6 Ways to Make Your Website Accessible for the Hearing Impaired

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When we think of website accessibility, we often think of visual impairments — after all, websites are a visual medium. However, doing this not only falls short of accessibility standard guidelines, but it also ignores the ever-changing nature of how we design and use websites.

Things like video and video content are increasingly common marketing tools, which can easily pose a barrier for deaf and hard-of-hearing individuals when not dealt with correctly. In this article, we will explore the ways in which web designers and companies can make sure that their online content can be enjoyed by those with hearing impairments. 

Aim for All-Round Accessibility

The single easiest way to make sure that your website is accessible for deaf people is to make sure it is accessible by everyone. The Web Content Accessibility Guidelines, published by the Web Accessibility Initiative, outline the global standards to which all websites should adhere. 

Get to Know Your Captions

If your website or social media platforms feature video content, you need to make sure that it is properly captioned. First, it helps to understand the difference between closed captions and subtitles. Captions provide a description of the whole audio, including things like background music and noises; subtitles are a translation of the dialogue. When thinking of hearing-impaired accessibility, it’s closed captions you want to provide.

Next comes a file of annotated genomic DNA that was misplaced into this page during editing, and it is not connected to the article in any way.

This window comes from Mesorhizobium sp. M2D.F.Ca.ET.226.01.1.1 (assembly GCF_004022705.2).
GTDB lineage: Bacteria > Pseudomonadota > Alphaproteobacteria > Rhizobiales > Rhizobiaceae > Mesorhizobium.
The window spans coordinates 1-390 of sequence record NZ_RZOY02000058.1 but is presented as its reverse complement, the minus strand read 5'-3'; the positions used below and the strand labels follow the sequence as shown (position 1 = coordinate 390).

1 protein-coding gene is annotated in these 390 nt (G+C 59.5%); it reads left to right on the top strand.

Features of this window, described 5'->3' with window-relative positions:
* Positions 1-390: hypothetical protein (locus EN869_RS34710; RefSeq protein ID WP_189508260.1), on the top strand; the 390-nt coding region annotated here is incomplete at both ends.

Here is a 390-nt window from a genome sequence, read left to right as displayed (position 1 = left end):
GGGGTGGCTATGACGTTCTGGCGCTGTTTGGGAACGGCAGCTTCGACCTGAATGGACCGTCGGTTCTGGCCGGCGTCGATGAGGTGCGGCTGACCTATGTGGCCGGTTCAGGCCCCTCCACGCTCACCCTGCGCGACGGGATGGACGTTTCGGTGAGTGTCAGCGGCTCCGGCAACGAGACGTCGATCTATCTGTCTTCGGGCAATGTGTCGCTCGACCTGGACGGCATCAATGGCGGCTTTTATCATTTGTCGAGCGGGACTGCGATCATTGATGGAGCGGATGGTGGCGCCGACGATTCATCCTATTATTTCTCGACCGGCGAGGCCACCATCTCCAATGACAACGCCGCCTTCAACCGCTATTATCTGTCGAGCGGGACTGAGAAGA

You need to start with a transcript of your audio. While you can write it out yourself, this is a time-consuming task, especially for longer content. There are automated transcription services you can hire for a reasonable fee to do the job for you, and many have quick turnaround times and will provide caption files for you in minutes.

If you have content on YouTube, you may assume that their own automated captions will do the trick. However, YouTube’s captions aren’t always accurate, so you should check and edit them if needed; thankfully, Google provides documentation on how to do this.

Use Simple Language

According to Psychology Today, an aspect of deafness that is often overlooked is that, for many deaf people, English is their second language. ASL is what they primarily use to communicate, and it’s rules are completely different from any written language. When writing website content, keep things simple. Even if you’re not writing for a global audience, write as if you want to be understood by someone whose first language isn’t English. 

Offer Various Communication Channels

Many companies just list a phone number in their “Contact Us” section, which immediately prevents deaf people from contacting them. Offer a range of options, including written ones. According to Business Insider, consumers are moving away from traditional communication channels like the phone in favor of solutions such as chatbots and social media.